We denote by $\otimes_{\epsilon}$ the injective Banach tensor product.
Which is the asymptotic volume of the unit ball of the Banach space $\ell_1^n\otimes_{\epsilon}\ell_1^n$?
We denote by $\otimes_{\epsilon}$ the injective Banach tensor product. Which is the asymptotic volume of the unit ball of the Banach space $\ell_1^n\otimes_{\epsilon}\ell_1^n$?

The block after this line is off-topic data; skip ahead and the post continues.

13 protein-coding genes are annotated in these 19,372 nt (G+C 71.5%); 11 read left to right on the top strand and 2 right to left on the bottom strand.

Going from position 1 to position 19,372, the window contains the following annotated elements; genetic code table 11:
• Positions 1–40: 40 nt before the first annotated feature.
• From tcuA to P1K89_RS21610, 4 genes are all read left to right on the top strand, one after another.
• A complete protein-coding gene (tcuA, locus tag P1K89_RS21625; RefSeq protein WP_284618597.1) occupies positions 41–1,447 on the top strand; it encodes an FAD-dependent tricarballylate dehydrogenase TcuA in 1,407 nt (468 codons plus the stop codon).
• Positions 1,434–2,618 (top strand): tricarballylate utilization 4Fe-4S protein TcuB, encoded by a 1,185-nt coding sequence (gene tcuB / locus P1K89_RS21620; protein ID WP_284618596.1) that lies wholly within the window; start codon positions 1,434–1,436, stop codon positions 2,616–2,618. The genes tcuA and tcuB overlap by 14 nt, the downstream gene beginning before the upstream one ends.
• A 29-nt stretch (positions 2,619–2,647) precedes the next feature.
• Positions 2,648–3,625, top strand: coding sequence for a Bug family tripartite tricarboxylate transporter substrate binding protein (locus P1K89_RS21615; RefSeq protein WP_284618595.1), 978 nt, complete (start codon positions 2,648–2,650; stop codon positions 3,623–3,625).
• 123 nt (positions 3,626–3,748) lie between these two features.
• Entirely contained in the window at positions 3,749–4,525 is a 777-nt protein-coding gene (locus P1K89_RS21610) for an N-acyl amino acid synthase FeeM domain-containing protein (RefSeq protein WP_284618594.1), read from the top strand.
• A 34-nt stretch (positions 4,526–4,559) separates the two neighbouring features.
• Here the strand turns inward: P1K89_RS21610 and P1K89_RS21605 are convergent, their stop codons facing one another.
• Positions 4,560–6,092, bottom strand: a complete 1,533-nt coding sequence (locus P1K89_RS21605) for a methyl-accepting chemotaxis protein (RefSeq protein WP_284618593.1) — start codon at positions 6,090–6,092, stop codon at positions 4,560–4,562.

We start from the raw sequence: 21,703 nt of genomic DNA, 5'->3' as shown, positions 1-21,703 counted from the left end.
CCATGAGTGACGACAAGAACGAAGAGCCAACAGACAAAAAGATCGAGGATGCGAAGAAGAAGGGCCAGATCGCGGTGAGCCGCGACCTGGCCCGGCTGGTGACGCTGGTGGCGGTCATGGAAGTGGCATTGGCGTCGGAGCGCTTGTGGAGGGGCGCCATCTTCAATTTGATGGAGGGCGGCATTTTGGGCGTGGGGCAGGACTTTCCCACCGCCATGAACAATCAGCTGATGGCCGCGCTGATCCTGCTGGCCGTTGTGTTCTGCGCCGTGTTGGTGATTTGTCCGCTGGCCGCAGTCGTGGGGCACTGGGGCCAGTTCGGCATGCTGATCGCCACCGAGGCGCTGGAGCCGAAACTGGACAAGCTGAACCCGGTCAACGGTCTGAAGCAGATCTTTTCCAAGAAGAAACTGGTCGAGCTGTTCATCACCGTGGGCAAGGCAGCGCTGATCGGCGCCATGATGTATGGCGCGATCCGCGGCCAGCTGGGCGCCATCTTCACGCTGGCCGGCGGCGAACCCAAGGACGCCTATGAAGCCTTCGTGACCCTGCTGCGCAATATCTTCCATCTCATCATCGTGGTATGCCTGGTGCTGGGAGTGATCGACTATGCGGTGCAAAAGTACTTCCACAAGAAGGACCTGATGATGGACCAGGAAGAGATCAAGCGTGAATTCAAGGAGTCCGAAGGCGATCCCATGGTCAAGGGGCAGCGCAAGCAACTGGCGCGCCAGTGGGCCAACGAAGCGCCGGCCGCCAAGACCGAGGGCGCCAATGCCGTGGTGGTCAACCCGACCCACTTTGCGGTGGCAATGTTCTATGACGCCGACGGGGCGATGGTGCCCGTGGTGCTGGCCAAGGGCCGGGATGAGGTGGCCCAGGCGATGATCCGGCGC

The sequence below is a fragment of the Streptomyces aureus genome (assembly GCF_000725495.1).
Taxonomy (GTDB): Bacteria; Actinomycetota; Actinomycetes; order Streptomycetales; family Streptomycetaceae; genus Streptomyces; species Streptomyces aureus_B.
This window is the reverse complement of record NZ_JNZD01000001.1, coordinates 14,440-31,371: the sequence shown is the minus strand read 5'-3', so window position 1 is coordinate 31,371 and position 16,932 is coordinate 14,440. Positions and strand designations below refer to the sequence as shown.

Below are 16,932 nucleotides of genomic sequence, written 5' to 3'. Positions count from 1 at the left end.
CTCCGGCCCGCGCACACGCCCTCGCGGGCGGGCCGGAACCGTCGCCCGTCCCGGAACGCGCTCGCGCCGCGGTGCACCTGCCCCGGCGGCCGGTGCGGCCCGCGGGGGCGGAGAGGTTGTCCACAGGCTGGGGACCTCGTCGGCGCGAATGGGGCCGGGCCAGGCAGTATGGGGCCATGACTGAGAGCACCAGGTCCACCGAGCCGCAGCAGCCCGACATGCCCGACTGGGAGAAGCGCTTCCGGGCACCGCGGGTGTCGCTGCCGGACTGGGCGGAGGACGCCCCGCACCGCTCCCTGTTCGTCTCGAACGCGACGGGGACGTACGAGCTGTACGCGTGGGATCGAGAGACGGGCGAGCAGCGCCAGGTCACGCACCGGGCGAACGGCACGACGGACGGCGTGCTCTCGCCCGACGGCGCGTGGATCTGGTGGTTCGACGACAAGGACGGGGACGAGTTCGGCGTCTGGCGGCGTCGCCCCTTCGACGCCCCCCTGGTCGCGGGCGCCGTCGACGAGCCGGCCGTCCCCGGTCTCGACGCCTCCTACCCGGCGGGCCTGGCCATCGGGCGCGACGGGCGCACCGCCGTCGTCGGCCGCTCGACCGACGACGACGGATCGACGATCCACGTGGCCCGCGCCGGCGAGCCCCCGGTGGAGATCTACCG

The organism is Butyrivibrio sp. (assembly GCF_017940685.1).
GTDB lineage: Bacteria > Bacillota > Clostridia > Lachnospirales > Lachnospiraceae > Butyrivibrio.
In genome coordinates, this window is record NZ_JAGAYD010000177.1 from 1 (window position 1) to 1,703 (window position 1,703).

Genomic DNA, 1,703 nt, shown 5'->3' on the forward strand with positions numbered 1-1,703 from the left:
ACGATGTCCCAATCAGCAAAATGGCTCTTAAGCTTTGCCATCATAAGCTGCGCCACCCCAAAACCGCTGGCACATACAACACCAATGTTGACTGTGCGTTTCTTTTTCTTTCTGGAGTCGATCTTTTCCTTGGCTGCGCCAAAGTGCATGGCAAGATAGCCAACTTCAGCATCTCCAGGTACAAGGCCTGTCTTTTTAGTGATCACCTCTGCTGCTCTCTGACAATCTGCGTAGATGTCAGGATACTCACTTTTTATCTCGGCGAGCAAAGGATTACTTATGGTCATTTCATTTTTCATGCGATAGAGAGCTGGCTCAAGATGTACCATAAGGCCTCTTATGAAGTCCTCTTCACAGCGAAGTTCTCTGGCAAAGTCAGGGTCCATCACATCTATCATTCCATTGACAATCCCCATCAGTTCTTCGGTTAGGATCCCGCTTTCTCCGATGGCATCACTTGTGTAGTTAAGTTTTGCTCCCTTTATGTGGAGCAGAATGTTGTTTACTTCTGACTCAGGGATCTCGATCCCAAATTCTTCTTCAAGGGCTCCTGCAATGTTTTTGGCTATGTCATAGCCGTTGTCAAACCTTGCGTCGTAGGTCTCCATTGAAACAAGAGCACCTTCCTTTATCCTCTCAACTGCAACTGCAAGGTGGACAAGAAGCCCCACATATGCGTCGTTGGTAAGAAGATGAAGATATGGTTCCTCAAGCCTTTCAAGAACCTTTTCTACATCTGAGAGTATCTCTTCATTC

Here is an argument that is certainly overkill and introduces a logarithmic factor which is probably unnecessary. Let $K$ be the unit ball in $\ell_1^n \otimes_\epsilon \ell_1^n$ and $K^\circ$ the polar body (the unit ball in $\ell_{\infty}^n \otimes_\pi \ell_{\infty}^n$). It is convenient to introduce the volume radius $vrad(K)=(vol(K)/vol(B_2^n))^{1/n}$ (this is the radius of the Euclidean ball with the same volume as $K$) and the mean (half)width $$ w(K) = \int_{S} \x\_{K^\circ} d\sigma(x)$$ where $\sigma$ is the uniform probability measure on the Euclidean sphere $S$ in $\mathbf{R}^n \otimes \mathbf{R}^n$. One has the following chain of inequalities $$ w(K^\circ)^{1} \leq vrad(K^\circ)^{1} \lesssim vrad(K) \leq w(K) $$ The first and third inequalities are Uryshon's inequality and the central one is the reverse Santalo inequality (a deep theorem). Now there is another deep theorem that whenever a $n$dimensional symmetric convex body is in $\ell$position (which means that in some sense it is wellbalanced) the product $w(K)w(K^\circ)$ is bounded by $C \log n$, and thefore the four quantities in the chain of inequalities above are comparable up to a logarithmic factor. A convex body is in $\ell$position as long as it has "enough symmetries" (i.e. the group of isometries acts irreducibly, this is the case here). The simplest quantity to estimate seems to be $w(K^\circ)$. Replacing spherical integration by Gaussian integration, one essentially has to compute the norm of a Gaussian matrix as an operator from $\ell_{\infty}^n$ to $\ell_1^n$. If I am correct one obtains $$ w(K^\circ) \approx \sqrt{n} $$ and therefore $$ 1/\sqrt{n} \lesssim vrad(K) \lesssim \log n/\sqrt{n} .$$ Depending on your background (who are you ??), this may be quite obscure to you. I think everything relevant here is in the book by Gilles Pisier "the volume of convex bodies and Banach space geometry".